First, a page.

Blood vessels through the body tend to lie in depressions, general!} in hollows between elevated forms. They are thus in a position of safety, out of the way of impact or injury*. This is particularly true of the hand, where no veins protrude on ihe palmar side and where they tend to tie between forms on the dorvjl side. The drawing at left shows the venous net* work coursing around the elevated knuckles, circling and crossing the finger shanks, and rising along the side plane* of (he fingers- Higher up, (he venous system branches off into two main trunks (A I. A2j and two main tributaries iBJ> B2i ascending vertically from a transverse channel, the dorsal venous arch (C) above the palm knuckles.

The draw mg at right, with arm extended downward, shows the location of veins along (he main muscles of the inner arm. Note their deep entrenchment, especiall\ at (he elbow .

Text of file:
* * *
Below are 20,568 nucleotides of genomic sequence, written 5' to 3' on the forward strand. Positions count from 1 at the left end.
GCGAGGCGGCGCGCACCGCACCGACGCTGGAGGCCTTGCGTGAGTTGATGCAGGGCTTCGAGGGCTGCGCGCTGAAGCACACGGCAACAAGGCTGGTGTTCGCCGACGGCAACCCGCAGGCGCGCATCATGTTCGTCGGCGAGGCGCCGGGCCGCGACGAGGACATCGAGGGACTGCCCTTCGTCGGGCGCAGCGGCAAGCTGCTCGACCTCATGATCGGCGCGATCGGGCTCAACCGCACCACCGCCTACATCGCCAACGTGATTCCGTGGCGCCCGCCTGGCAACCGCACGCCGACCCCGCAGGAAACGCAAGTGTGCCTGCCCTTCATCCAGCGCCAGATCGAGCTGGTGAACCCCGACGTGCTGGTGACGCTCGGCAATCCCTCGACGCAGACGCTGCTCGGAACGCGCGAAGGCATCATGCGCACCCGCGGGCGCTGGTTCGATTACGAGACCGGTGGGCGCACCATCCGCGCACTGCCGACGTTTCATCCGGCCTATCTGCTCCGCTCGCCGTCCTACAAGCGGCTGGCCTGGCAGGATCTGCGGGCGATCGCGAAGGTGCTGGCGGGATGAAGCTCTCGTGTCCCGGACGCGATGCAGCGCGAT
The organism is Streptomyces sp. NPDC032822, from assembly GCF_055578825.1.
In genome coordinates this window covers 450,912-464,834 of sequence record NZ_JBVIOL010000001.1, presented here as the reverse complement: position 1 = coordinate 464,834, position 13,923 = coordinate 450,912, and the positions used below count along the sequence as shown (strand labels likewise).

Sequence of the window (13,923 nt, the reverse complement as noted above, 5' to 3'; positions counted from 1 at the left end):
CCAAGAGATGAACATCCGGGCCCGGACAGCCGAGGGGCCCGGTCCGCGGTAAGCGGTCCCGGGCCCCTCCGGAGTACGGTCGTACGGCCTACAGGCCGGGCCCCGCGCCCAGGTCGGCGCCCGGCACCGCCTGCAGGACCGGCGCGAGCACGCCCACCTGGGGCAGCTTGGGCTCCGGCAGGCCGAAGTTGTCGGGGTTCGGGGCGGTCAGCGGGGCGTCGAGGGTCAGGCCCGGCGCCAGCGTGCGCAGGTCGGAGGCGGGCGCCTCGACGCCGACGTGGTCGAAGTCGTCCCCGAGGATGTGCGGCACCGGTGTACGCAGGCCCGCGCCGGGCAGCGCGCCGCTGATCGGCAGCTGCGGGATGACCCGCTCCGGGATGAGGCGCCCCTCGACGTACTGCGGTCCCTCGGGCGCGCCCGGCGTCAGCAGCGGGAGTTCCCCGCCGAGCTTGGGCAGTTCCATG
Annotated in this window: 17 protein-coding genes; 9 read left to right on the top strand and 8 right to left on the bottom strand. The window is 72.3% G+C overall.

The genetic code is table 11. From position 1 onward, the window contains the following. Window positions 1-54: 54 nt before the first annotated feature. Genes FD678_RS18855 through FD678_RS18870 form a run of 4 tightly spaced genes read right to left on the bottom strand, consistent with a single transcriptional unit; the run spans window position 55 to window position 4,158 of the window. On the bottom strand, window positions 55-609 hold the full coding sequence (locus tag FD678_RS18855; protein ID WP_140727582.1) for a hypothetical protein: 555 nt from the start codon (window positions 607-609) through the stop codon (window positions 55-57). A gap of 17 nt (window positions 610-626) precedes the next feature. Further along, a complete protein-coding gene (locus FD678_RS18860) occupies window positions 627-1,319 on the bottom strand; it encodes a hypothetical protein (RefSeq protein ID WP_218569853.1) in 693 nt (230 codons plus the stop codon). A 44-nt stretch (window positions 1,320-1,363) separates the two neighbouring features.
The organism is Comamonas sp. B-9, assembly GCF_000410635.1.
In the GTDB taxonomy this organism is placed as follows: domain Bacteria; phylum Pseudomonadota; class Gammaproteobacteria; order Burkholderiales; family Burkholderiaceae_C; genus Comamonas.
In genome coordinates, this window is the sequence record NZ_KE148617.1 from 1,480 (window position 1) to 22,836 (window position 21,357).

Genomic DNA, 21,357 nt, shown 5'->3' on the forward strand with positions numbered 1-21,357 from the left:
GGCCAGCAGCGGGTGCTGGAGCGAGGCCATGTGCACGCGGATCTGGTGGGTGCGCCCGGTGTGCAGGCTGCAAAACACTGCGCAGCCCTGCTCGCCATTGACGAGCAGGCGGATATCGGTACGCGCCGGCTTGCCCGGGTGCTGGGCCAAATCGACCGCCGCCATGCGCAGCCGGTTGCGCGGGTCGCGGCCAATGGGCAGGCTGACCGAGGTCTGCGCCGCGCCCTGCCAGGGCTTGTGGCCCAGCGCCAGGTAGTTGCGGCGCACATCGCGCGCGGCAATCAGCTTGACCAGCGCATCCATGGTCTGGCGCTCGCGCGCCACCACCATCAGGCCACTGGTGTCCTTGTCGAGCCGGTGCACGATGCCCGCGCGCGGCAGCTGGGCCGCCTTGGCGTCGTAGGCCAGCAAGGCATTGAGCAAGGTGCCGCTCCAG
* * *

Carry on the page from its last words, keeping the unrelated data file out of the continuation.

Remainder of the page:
DORSAL VENOUS SYSTEM

Here ami on the opposite page, the principle of nonvulnerabiliiy bccomcs readily apparent. The network of blood vessels and tributaries on the donal side of the hand is complex and diversified, since this side of the hand is not subjected to the unremitting activity of the palmar side.

L BASILIC VEIN, VEERING OUTWARD

2. CEPHALIC VEIN. VEERING INWARD

3, TRIBUTARIES. MAJOR

4, TRIBUTARIES, MINOR

5. DORSAL VENOUS ARCH 6 DORSAL DIGITAL VEINS

Venous System The Human Body

PALMAR VENOUS SYSTEM

Conversely, the palmar venous system is markedly simpler than that of the dorsal side, especially in the fingers. This system allows for the Hexing, closing, and clenching actions of the inner hand, with the ex* tremcs of pressure encountered through a working day.

I, CEPHALIC VEIN

2 MEDIAN VEIN